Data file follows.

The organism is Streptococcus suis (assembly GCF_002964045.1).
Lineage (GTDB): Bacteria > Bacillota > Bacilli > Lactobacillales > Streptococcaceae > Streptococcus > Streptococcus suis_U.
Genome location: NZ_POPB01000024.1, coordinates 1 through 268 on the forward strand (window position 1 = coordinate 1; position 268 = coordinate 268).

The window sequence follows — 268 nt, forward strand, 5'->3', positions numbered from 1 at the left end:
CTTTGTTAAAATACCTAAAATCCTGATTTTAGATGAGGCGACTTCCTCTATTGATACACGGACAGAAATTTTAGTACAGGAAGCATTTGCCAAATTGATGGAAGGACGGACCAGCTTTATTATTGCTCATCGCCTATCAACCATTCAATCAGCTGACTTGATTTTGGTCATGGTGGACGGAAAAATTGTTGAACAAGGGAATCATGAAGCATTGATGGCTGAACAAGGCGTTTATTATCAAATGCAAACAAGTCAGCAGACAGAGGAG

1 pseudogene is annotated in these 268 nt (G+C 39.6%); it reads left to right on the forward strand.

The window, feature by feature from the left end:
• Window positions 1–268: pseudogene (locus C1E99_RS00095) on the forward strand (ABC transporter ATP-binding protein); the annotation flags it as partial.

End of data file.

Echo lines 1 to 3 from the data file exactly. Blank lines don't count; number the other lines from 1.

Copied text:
The organism is Streptococcus suis (assembly GCF_002964045.1).
Lineage (GTDB): Bacteria > Bacillota > Bacilli > Lactobacillales > Streptococcaceae > Streptococcus > Streptococcus suis_U.
Genome location: NZ_POPB01000024.1, coordinates 1 through 268 on the forward strand (window position 1 = coordinate 1; position 268 = coordinate 268).